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What Reopening Could Mean for the Economy

May 21, 2020

DESPITE IMMENSE CHALLENGES facing many sectors of the economy, some encouraging signs suggest “green shoots” of a recovery that could begin as early as this summer, says Chris Hyzy, Chief Investment Officer for Merrill and Bank of America Private Bank. As all 50 states begin to take steps toward reopening after months of coronavirus-related lockdowns and consumer spending and unemployment slowly start to stabilize, “We fully expect the economy could begin to pick up in late June and July with a strong recovery in the fourth quarter,” he notes.

We fully expect the economy could begin to pick up in late June and July with a strong recovery in the fourth quarter.”

Chris Hyzy, Chief Investment Officer for Merrill and Bank of America Private Bank

Among the encouraging signs: The Dow surged more than 900 points on Monday, in response to preliminary results from human trials of a vaccine that could potentially help the body’s immune system fight the coronavirus.1 Even after trillions of dollars in economic stimulus, in an appearance before Congress on Tuesday, Federal Reserve (Fed) chair Jerome Powell emphasized the Fed’s ongoing commitment to supporting economic recovery.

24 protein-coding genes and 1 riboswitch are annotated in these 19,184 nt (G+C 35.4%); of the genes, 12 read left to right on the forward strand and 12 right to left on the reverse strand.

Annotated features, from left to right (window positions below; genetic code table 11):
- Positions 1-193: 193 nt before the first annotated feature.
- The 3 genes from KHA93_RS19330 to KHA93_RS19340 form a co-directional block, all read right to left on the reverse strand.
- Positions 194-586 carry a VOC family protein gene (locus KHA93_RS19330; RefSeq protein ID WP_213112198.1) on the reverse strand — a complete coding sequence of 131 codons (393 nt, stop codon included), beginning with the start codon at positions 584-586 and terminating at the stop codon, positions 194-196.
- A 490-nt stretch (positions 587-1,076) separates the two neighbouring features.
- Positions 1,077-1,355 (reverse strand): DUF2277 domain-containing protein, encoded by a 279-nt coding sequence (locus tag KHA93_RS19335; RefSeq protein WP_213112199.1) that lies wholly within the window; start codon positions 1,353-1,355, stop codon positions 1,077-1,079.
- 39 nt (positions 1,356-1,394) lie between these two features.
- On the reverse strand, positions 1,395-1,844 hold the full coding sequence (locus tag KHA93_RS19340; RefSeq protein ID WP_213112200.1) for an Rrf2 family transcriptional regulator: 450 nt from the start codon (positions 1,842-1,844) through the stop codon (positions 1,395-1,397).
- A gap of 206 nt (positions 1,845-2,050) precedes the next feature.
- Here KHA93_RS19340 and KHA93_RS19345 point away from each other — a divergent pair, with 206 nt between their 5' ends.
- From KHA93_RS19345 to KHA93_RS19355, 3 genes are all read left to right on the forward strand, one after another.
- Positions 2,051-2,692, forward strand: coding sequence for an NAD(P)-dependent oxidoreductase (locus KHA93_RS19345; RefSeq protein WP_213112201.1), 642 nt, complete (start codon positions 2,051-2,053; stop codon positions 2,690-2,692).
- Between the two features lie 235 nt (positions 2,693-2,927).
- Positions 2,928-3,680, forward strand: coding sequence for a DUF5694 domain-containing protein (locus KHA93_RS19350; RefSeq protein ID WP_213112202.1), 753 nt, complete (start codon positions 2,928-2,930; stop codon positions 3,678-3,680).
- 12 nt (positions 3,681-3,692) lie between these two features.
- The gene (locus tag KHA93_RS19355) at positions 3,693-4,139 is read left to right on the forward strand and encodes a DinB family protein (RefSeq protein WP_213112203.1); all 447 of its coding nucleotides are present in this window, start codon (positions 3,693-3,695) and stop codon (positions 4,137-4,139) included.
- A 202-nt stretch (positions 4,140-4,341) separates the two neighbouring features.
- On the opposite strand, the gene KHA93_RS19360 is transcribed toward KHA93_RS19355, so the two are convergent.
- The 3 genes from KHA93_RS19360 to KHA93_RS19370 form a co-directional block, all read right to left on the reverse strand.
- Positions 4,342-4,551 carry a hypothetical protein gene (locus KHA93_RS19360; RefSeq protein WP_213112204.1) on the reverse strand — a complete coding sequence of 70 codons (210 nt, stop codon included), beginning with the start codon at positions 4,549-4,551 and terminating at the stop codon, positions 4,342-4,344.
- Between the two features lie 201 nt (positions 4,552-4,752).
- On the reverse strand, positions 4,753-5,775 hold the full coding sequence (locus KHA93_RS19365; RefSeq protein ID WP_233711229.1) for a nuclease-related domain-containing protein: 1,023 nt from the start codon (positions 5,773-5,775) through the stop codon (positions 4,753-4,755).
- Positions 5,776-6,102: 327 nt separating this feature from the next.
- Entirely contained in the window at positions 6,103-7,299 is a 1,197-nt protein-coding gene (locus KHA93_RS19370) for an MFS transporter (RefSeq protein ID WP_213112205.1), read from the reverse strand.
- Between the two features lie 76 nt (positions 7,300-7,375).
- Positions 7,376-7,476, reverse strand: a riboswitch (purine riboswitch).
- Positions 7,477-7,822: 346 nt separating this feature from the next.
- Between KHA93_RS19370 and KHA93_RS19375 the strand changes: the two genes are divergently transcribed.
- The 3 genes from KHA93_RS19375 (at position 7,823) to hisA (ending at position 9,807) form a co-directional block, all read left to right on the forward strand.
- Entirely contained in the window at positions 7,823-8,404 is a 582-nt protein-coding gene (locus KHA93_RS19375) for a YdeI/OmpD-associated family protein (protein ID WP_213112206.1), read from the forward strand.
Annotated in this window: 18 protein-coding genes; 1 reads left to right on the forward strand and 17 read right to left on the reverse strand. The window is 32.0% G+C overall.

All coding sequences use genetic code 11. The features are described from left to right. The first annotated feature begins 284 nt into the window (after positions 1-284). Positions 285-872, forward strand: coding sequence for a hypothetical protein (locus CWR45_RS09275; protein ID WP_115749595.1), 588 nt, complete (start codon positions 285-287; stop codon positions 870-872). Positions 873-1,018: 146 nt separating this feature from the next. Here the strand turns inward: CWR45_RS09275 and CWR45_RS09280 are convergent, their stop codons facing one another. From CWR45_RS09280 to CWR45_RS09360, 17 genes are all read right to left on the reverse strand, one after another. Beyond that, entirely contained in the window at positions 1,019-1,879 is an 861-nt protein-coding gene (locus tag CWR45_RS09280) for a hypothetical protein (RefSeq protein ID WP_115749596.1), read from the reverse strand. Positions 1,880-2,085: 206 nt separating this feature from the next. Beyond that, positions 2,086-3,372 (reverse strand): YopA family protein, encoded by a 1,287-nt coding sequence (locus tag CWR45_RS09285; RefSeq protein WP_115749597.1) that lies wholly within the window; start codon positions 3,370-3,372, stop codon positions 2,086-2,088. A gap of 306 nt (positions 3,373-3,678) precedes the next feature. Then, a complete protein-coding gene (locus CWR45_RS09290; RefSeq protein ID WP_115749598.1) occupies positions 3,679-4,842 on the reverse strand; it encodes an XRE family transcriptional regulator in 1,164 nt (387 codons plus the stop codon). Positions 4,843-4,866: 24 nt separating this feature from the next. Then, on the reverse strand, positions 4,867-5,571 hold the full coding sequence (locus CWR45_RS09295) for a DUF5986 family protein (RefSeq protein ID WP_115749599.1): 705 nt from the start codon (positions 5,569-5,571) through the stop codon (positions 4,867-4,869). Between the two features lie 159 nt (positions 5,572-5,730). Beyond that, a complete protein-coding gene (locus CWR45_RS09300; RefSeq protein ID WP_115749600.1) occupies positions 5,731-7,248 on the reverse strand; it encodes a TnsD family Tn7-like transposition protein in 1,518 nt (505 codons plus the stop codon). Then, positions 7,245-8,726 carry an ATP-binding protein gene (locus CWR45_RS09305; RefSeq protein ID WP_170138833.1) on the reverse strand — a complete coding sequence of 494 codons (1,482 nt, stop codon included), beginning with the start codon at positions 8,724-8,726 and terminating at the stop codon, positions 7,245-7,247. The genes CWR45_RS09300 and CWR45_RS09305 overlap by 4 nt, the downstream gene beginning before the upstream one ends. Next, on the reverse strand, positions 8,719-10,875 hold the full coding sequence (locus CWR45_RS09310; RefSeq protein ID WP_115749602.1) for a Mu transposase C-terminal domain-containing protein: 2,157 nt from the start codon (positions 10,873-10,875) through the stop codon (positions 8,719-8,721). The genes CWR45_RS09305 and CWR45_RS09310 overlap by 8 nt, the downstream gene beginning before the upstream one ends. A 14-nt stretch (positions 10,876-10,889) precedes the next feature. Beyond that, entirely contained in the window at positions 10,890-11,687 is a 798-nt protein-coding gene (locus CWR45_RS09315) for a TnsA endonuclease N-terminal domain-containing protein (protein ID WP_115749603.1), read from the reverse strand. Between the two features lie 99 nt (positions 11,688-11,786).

There’s no doubt that many obstacles remain and economic recovery could still face setbacks, especially if coronavirus rates spike and certain states are delayed on the road to fully reopening. “Everything depends on solutions to what is, first and foremost, a devastating global health crisis,” Hyzy notes. But the following data points are evidence of economic resilience. The Chief Investment Office will be watching them closely in the weeks to come.

Unemployment. Weekly jobless claims released May 21 totaled nearly 2.4 million.2 Yet continuing claims—workers already unemployed and receiving ongoing benefits—have leveled off, Hyzy says. “That means workers coming back into the economy, whether temporary or full-time, are at the same levels as those going out. We’ll be watching this closely as economic re-openings continue.”

Consumer spending. “Those employment trends match up well, in our view, with the fact that the consumer has begun to stabilize,” Hyzy says. Despite the April sales numbers and ongoing weakness in battered areas such as travel, leisure and entertainment, “spending in the last couple of weeks hasn’t just evened out, it has risen. Even airlines have shown a modest increase in bookings recently.”

Capital spending. Companies will have to adjust and accommodate to new ways of doing business, Hyzy believes. Remote work, social distancing and other changes call for new capital investments. “This could be one of the more robust economic catalysts as we head towards the middle part of 2021 and beyond,” he says.

What can investors consider doing?

To help position themselves for the recovery, investors may want to consider stocks of large, well-established U.S. companies, Hyzy says. Promising areas include technology, healthcare and communications services, as well as companies focused on innovations for consumers, among others. With low interest rates likely to persist even during the recovery, investors may want to compensate for low yields from Treasury bonds with high-quality corporate bonds or dividend-paying stocks, he adds.

For more on what’s ahead for the markets and the economy, and how to prepare, listen to the latest Private Bank CIO Audiocast .

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